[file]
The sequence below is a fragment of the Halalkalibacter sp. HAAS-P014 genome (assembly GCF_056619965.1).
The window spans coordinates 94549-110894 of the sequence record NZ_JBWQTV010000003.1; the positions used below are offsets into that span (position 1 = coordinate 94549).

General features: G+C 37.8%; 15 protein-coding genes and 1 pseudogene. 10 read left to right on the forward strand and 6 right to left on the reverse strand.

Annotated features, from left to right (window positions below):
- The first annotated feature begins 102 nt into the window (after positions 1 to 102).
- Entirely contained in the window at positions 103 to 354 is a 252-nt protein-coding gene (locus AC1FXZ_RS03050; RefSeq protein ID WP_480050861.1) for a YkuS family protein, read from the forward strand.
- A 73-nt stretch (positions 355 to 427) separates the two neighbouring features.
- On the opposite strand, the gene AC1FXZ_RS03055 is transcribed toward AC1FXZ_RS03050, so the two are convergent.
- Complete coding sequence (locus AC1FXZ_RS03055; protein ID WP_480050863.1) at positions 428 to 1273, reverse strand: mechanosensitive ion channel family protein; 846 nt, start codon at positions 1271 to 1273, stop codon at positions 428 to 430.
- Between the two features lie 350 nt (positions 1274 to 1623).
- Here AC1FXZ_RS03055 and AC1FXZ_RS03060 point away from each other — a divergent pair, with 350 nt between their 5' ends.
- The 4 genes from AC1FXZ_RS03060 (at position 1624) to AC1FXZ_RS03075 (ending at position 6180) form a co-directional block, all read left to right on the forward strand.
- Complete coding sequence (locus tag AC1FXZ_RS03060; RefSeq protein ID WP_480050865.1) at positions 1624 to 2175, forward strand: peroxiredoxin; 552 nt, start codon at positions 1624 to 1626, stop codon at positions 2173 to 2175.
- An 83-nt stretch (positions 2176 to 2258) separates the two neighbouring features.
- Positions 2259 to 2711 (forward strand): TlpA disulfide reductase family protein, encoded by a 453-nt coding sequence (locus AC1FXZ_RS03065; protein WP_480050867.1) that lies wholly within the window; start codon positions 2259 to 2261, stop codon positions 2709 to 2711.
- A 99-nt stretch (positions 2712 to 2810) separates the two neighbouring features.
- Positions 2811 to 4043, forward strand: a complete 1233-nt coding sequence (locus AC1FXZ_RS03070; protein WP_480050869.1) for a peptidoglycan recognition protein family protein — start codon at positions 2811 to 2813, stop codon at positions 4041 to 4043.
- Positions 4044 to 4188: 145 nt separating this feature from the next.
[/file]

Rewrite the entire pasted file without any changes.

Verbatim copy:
The sequence below is a fragment of the Halalkalibacter sp. HAAS-P014 genome (assembly GCF_056619965.1).
The window spans coordinates 94549-110894 of the sequence record NZ_JBWQTV010000003.1; the positions used below are offsets into that span (position 1 = coordinate 94549).

General features: G+C 37.8%; 15 protein-coding genes and 1 pseudogene. 10 read left to right on the forward strand and 6 right to left on the reverse strand.

Annotated features, from left to right (window positions below):
- The first annotated feature begins 102 nt into the window (after positions 1 to 102).
- Entirely contained in the window at positions 103 to 354 is a 252-nt protein-coding gene (locus AC1FXZ_RS03050; RefSeq protein ID WP_480050861.1) for a YkuS family protein, read from the forward strand.
- A 73-nt stretch (positions 355 to 427) separates the two neighbouring features.
- On the opposite strand, the gene AC1FXZ_RS03055 is transcribed toward AC1FXZ_RS03050, so the two are convergent.
- Complete coding sequence (locus AC1FXZ_RS03055; protein ID WP_480050863.1) at positions 428 to 1273, reverse strand: mechanosensitive ion channel family protein; 846 nt, start codon at positions 1271 to 1273, stop codon at positions 428 to 430.
- Between the two features lie 350 nt (positions 1274 to 1623).
- Here AC1FXZ_RS03055 and AC1FXZ_RS03060 point away from each other — a divergent pair, with 350 nt between their 5' ends.
- The 4 genes from AC1FXZ_RS03060 (at position 1624) to AC1FXZ_RS03075 (ending at position 6180) form a co-directional block, all read left to right on the forward strand.
- Complete coding sequence (locus tag AC1FXZ_RS03060; RefSeq protein ID WP_480050865.1) at positions 1624 to 2175, forward strand: peroxiredoxin; 552 nt, start codon at positions 1624 to 1626, stop codon at positions 2173 to 2175.
- An 83-nt stretch (positions 2176 to 2258) separates the two neighbouring features.
- Positions 2259 to 2711 (forward strand): TlpA disulfide reductase family protein, encoded by a 453-nt coding sequence (locus AC1FXZ_RS03065; protein WP_480050867.1) that lies wholly within the window; start codon positions 2259 to 2261, stop codon positions 2709 to 2711.
- A 99-nt stretch (positions 2712 to 2810) separates the two neighbouring features.
- Positions 2811 to 4043, forward strand: a complete 1233-nt coding sequence (locus AC1FXZ_RS03070; protein WP_480050869.1) for a peptidoglycan recognition protein family protein — start codon at positions 2811 to 2813, stop codon at positions 4041 to 4043.
- Positions 4044 to 4188: 145 nt separating this feature from the next.